In Illinois, DUI (driving under the influence) is a serious crime that can lead to significant legal and financial consequences. If you are pulled over for suspected DUI, the officer is likely to ask you to take a breathalyzer test. In this situation, you may be concerned about whether agreeing to take a breathalyzer test could lead to a DUI arrest, and you may be unsure about whether you may face penalties if you refuse to take the test. By understanding your rights under Illinois law, you can determine the best way to proceed in this situation. If you are facing DUI charges, you can work with a criminal defense attorney to understand your options for defending against a conviction.
Implied Consent in DUI Cases
Illinois and other states throughout the country have implied consent laws that address when a driver is required to consent to testing to determine if they are intoxicated. These laws state that anyone who is driving on public roads is considered to have consented to chemical testing to determine whether they are under the influence of alcohol or other substances. However, the implied consent law applies to testing performed after a person is arrested rather than tests an officer asks a person to submit to during a traffic stop.
When a person is stopped by a police officer who suspects that they may have been drinking or are under the influence of drugs, the officer may use several different methods to determine whether there is probable cause to perform an arrest. In addition to observing a driver’s behaviors while looking for indicators of intoxication or asking the driver to step out of their vehicle and take field sobriety tests, an officer may ask the driver to take a roadside breathalyzer test. This test will involve blowing into a handheld device, which will measure the alcohol in the driver’s breath and provide an estimate of their blood alcohol concentration (BAC).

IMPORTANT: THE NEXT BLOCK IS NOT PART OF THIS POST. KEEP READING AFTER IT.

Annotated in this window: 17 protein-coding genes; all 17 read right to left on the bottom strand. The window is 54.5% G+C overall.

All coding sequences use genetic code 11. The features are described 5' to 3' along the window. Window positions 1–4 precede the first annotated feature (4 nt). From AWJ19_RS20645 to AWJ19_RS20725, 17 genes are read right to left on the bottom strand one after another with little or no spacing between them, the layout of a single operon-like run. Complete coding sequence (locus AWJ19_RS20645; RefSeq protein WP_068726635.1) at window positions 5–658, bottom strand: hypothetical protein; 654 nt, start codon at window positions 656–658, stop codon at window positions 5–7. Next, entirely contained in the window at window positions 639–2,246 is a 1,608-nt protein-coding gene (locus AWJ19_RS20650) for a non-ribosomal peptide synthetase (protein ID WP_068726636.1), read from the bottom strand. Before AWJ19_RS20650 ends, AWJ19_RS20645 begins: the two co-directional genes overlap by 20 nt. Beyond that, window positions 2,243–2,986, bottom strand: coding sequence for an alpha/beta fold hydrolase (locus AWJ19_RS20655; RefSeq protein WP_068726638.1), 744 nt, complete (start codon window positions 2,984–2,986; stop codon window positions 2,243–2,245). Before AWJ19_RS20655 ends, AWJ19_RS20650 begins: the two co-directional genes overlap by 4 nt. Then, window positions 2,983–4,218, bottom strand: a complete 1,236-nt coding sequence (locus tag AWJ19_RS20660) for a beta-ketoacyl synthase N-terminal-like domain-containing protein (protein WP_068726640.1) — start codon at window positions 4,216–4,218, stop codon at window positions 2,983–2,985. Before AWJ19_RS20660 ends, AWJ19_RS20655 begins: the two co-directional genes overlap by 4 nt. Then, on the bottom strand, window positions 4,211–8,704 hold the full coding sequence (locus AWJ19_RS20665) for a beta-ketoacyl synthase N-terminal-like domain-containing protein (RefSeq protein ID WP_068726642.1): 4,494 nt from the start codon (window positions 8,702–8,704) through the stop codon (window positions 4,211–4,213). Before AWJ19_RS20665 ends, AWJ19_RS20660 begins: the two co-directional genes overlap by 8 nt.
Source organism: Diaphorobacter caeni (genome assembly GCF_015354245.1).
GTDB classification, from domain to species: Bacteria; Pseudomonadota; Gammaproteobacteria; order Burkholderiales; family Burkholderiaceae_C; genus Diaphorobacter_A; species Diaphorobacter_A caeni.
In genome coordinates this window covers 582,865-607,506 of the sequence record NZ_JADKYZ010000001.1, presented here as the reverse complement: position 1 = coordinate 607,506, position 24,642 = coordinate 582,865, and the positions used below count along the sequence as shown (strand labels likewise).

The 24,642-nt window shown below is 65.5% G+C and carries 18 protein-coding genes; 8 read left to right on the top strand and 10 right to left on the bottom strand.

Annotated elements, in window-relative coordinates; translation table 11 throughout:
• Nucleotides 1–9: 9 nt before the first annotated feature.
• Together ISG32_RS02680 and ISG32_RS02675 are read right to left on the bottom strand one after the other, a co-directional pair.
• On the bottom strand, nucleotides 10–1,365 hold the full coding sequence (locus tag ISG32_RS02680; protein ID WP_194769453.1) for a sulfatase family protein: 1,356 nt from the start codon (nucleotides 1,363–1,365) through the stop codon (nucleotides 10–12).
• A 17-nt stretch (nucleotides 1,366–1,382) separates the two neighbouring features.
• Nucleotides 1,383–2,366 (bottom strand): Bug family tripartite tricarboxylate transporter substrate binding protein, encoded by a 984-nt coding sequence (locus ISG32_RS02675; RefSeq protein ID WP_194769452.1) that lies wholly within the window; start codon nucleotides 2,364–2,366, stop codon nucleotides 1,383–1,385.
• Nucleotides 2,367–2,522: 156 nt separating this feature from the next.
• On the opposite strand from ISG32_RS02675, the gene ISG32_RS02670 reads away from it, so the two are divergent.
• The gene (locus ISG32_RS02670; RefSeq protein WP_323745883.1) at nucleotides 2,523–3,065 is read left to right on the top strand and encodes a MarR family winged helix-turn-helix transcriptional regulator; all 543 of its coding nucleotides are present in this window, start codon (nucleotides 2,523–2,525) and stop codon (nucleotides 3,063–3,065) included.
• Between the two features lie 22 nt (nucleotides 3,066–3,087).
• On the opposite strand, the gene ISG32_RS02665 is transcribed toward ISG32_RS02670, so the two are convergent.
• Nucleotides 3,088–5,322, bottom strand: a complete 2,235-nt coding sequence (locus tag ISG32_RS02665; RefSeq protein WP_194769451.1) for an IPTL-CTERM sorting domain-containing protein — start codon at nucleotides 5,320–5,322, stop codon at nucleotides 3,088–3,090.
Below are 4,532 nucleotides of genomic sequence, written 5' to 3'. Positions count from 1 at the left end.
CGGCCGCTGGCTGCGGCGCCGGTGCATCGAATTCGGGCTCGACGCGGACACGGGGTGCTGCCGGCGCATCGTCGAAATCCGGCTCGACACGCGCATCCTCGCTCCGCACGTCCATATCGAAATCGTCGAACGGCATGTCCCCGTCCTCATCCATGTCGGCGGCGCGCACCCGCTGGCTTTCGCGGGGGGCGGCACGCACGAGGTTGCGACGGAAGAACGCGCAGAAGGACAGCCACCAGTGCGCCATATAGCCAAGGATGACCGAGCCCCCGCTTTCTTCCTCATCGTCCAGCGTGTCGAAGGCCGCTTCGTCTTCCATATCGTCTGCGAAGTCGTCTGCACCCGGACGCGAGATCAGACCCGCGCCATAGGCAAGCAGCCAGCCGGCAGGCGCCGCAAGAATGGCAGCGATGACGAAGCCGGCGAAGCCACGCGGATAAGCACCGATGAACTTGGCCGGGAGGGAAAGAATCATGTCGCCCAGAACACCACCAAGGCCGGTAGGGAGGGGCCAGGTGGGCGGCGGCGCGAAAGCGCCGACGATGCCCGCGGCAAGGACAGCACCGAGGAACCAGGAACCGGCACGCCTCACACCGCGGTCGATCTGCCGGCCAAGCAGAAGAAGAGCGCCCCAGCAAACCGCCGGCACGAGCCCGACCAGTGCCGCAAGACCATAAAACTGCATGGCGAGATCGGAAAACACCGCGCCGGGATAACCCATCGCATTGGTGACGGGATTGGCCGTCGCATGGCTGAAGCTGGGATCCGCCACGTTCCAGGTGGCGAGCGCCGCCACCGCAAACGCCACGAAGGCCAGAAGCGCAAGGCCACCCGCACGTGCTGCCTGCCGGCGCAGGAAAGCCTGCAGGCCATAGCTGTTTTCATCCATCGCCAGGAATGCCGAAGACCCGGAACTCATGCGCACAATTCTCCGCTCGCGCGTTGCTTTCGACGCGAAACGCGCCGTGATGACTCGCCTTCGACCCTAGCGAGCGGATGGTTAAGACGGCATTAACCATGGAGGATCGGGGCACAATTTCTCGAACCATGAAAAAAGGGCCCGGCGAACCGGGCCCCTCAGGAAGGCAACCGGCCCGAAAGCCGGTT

Portable breathalyzer tests used during traffic stops are not always accurate, and they are only used to help an officer establish probable cause. They generally are not considered valid evidence of a driver’s intoxication, although if an officer testifies against a person in a DUI trial, they may explain how they used their observations and the estimates provided by a breathalyzer test to determine that the driver was likely to be intoxicated. A driver is allowed to refuse to take a roadside breathalyzer test, and this refusal on its own will not result in any legal penalties. However, declining a portable breathalyzer test may be seen as an indication that a driver is intoxicated, and it may give an officer probable cause to arrest the driver on suspicion of DUI.
After a driver is arrested, they will be taken to a police station, where they will be asked to take a chemical test to determine whether they are intoxicated. Depending on the situation, a driver may be asked to blow into a breathalyzer, have their blood drawn, or give a urine sample. These tests are covered by implied consent laws, and drivers are required by law to take them.
A driver may refuse to take a chemical test, but doing so will result in the automatic suspension of their driver’s license. This is known as a statutory summary suspension, and a one-year suspension will apply for a first offense, while a three-year suspension will apply for a second offense within five years. On the other hand, if a driver agrees to take a chemical test, and the test shows that they have a BAC of at least .08 percent or that they have drugs in their system, their license will be suspended for six months for a first offense or one year for a second or subsequent offense within five years. A statutory summary suspension will apply even if a driver is not charged or convicted of DUI. If they are convicted, they will face additional penalties, including potential jail time, fines, and a driver’s license revocation.
Contact Our Naperville DUI Lawyer for Breathalyzer Tests
If you are pulled over on suspicion of DUI or arrested on DUI charges, you will need to make sure to understand your rights and options. While refusing a breathalyzer test may be a good idea in some situations, it is always best to consult with an attorney before determining how to proceed. At the [[title]], our DuPage County DUI defense attorney can provide you with the legal help and representation you need in these situations. We will make sure your rights are protected, and we will help you take the correct steps to avoid a conviction if at all possible. To schedule a free consultation, contact us today at [[phone]].